It’s peculiar, but I’ve noticed that over the past several years, I’ve fallen into the pattern of reversing the words “wedding” and “funeral.” I’ll say that I’m going to a funeral when it’s actually a marriage ceremony I’m to attend, and I’ll say I’m going to a wedding when it’s a funeral that’s scheduled. I could chalk it up to simply getting older, but it probably has more to do with the fact that I almost never wear a suit unless I’m going to one of those two events. In fact, I refer to this seldom-worn garment as my “burying and marrying suit.”
On the other hand, it’s occurred to me that perhaps Christians would do better if we all thought of weddings a bit more like funerals, and funerals a bit more like weddings. Perhaps our rather pathetic divorce rate is partially due to a misconception regarding marriage right from the start. We see marriage as our happily ever after ticket, the fulfillment of our desires, and fail to see it as it is.
Entering into the covenant of marriage requires a death of sorts. Both husband and wife forsake their former independent ways of living and become one together. No longer does the man have a life, nor does the woman have a life. No, together, they now have a life completely entwined with one another and with God.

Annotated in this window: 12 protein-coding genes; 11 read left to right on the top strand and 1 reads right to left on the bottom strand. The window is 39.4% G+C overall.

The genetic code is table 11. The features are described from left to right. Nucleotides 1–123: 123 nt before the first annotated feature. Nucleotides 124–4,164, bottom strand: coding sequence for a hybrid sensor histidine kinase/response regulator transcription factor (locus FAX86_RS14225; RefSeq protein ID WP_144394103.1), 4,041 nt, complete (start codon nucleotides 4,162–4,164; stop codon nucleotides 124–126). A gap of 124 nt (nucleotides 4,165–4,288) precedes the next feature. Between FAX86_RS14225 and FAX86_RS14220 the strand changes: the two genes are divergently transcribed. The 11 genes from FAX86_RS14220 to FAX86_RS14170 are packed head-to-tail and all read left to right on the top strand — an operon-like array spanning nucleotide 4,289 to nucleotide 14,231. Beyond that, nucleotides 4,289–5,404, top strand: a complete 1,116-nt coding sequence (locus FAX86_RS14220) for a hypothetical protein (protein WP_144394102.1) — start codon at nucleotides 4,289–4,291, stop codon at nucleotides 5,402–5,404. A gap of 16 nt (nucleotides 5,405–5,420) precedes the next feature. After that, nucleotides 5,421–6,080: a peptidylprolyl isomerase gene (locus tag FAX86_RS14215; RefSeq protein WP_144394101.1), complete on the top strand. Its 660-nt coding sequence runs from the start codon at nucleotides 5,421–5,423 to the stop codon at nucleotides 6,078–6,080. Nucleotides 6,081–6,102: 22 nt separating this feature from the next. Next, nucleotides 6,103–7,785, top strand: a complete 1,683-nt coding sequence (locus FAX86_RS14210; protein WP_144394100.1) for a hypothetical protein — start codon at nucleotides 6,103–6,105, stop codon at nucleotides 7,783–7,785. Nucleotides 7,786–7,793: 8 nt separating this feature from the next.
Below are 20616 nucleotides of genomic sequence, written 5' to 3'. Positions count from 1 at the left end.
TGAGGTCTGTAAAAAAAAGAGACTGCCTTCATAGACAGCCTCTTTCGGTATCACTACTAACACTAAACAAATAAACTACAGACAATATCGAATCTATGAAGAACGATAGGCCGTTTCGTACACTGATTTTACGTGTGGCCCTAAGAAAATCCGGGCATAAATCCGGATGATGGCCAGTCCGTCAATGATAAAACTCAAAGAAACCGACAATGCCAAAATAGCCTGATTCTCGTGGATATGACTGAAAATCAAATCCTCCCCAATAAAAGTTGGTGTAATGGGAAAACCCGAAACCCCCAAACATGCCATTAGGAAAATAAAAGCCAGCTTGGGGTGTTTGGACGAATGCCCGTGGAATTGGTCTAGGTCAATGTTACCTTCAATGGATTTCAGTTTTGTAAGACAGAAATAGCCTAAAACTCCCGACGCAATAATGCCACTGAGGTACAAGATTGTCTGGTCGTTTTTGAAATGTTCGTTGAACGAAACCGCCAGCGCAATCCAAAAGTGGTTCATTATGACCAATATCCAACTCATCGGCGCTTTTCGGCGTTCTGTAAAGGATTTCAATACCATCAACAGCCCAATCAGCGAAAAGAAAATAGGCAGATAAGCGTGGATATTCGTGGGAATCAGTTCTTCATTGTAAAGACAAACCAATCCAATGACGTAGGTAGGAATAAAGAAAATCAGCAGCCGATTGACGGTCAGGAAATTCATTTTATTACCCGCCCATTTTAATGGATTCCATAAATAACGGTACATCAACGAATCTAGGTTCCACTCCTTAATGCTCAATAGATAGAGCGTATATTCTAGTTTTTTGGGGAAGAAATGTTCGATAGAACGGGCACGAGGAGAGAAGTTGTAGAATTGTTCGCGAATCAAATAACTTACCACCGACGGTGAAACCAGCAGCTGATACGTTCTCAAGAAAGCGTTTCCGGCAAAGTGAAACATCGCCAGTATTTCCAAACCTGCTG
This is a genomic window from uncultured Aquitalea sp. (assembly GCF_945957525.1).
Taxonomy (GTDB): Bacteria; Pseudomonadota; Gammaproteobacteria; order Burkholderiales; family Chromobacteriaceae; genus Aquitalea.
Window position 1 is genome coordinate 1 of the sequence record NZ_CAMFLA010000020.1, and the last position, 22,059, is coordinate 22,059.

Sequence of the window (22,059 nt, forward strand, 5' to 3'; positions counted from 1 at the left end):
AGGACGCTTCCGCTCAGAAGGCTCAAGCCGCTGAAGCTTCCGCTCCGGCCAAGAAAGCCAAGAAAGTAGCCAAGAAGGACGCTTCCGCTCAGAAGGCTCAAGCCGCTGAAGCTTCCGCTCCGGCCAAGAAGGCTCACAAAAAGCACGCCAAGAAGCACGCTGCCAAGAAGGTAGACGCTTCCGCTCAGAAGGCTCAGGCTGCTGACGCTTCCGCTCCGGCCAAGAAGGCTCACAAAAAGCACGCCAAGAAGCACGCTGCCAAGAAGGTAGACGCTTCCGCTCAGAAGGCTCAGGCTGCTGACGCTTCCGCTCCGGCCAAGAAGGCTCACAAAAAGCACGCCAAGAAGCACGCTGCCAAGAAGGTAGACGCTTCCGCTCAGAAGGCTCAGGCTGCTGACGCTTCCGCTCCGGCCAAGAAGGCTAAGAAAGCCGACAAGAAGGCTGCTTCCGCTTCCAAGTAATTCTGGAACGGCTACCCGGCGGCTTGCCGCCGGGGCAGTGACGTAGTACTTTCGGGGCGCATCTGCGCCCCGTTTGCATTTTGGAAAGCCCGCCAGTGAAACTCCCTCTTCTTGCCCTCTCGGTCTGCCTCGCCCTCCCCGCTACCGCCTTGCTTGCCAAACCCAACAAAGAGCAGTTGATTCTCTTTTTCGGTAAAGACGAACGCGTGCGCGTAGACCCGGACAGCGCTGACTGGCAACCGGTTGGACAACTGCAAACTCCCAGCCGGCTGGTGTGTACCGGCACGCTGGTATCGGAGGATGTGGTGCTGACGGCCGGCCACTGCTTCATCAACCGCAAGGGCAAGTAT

Of course this all implies a resurrection of sorts because, while the man and woman both die to their former ways of life, they now enter into new life together. After all, we Christians are children of God because Christ died and was resurrected, bearing all our sins and making a way for us to be joined to God so we can live forever with Him.
That is why funerals ought to be more like weddings. If the one who has died was in Christ, the living should celebrate more than grieve the fact that the person has been resurrected to a new life, unshackled from the sin and pain and decay of this present world.
So let us embrace a bit more death in marriage and celebrate more life in the death of beloved Christians.